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Joined: May 2003
Posts: 522
Rave669
Senior Member
Rave669 Aug 31, 1:40am - #40824 

Senior Member
2002 Toyota Celica

Joined: May 2003
Posts: 522
Lisle, IL
electronic rust prevention...

I've been thinking of getting one of these systems for my Celica. I hear nothing but good things about them:

Linked Image

It's called Electro-shield. it's a corrosion protection system for cars. They work on an electrolytic principle to stop metals from rusting. when your car rusts, it's because water, salt and other contaminents produce a chemical change in the metal itself as these contaminents come into contact with it.

the steel is robbed of some electrons in it's chemichal makeup as they bond with the sodium and water molecules to form other compounds, your solid bodywork is turned into ferrous oxide (rust) because the electrons that make up solid steel are altered in the chemical reaction.

Electrolytic corrosion protection uses an annode attached to the bodywork, which puts a small electrical charge through it. when salt and other corrosive elements come in contact with the metal, the same thing happens as above, but the electrons (electrical current) flowing through the sheetmetal can now do one of two things:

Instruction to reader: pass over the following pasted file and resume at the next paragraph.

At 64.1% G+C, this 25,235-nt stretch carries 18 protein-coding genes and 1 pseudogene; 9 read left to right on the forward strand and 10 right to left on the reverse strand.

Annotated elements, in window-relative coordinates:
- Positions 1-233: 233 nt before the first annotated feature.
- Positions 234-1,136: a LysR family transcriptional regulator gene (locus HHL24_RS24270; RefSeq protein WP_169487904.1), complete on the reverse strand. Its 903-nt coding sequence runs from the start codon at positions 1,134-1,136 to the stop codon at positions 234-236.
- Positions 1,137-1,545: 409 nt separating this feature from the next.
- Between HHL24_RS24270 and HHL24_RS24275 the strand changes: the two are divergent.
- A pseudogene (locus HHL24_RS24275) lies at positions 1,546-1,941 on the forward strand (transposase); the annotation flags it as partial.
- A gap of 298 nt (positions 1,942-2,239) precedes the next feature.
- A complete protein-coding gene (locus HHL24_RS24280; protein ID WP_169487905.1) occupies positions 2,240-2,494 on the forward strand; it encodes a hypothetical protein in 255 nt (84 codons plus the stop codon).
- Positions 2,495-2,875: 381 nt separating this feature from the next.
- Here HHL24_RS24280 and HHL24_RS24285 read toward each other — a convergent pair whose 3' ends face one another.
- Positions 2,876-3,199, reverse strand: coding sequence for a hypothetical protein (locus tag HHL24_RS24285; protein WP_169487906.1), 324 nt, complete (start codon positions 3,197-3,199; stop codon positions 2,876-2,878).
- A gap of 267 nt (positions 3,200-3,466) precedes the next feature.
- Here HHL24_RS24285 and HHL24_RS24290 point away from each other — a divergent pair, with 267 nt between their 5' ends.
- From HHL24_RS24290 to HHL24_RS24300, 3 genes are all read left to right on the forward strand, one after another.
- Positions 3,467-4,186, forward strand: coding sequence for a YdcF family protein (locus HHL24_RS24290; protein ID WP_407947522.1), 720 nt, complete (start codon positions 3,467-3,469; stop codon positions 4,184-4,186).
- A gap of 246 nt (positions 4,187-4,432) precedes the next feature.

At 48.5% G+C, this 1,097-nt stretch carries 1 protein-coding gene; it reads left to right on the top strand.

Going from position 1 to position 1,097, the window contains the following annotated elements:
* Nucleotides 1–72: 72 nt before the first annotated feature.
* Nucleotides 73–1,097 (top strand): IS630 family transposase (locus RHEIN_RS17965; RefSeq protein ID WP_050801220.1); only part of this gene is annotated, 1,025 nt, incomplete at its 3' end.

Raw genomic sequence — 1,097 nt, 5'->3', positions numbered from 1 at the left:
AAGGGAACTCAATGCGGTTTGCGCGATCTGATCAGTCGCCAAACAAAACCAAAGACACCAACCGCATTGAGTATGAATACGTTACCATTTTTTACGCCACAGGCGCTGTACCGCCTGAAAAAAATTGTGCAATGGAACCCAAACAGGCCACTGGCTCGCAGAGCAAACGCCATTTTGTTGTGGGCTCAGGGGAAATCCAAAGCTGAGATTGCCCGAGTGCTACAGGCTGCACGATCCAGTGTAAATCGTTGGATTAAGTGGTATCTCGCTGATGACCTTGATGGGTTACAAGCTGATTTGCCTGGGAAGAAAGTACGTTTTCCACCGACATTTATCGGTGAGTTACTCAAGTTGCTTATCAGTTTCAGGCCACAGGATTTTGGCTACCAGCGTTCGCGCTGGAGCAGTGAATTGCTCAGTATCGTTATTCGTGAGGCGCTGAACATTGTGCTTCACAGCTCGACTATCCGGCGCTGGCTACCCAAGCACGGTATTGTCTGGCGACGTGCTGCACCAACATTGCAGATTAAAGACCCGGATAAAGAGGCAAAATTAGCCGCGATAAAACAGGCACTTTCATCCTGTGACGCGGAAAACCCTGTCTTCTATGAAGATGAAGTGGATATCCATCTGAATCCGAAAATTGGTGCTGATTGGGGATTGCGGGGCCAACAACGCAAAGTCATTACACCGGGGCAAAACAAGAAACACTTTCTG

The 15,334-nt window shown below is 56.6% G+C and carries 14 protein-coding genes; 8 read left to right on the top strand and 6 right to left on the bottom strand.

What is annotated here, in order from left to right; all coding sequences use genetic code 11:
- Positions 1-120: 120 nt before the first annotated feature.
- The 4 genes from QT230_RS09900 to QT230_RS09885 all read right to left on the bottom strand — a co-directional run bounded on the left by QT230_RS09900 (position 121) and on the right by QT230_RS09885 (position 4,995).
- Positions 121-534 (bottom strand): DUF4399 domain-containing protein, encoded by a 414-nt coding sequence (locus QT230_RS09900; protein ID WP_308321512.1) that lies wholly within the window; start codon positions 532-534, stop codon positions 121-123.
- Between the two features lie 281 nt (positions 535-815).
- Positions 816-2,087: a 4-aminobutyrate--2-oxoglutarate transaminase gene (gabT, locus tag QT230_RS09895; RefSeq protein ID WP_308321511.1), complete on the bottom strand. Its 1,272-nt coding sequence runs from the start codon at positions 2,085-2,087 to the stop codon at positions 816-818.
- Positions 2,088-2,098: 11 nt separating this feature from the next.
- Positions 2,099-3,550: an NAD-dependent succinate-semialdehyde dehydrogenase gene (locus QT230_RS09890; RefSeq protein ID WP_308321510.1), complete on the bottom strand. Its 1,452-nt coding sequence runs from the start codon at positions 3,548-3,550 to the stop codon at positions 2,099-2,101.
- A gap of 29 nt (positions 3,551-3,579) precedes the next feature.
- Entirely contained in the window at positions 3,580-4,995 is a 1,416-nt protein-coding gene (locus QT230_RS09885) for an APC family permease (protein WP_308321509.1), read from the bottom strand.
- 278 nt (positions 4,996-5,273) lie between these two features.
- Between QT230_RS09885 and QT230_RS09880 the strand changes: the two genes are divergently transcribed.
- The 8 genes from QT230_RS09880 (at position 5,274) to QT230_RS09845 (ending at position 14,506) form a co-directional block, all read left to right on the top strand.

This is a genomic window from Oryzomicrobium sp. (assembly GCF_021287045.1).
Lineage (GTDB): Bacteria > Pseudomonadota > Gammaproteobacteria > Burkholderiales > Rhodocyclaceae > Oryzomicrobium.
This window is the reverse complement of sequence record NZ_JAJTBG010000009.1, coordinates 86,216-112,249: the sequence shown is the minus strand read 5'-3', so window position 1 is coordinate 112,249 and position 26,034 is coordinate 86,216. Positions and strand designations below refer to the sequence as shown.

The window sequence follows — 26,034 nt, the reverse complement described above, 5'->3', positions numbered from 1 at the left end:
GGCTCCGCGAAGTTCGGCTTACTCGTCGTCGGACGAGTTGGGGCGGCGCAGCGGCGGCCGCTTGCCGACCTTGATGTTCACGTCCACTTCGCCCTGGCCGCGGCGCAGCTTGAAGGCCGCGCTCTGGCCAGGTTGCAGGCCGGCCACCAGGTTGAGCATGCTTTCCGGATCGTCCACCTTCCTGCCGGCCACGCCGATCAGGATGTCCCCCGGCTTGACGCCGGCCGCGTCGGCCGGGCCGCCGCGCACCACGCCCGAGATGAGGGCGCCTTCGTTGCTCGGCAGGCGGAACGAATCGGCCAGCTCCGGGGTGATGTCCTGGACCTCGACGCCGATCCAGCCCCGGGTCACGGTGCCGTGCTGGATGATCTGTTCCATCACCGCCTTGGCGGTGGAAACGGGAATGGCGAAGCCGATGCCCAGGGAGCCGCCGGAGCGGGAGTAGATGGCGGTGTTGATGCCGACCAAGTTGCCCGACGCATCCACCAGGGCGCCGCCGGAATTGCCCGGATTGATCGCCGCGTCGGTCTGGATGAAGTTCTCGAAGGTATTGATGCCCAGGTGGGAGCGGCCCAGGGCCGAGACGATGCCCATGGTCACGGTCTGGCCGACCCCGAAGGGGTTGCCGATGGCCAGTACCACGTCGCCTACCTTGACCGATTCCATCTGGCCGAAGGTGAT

1) it gives the contaminents electrons to bond with

2) it gives the steel new electrons to replace the ones stolen by other caustic elements in a chemical reaction.

the result is a much slower rate of corrosion.

Since I park my car outdoors all year long, and I am located in the midwest, it seems like a sound investment. Electrolytic protection has been used on bridges, municipal machinery and Naval ships for decades, so the technology is proven, and it works better than anything else available. It's also patented, and proven to be reliable for decades.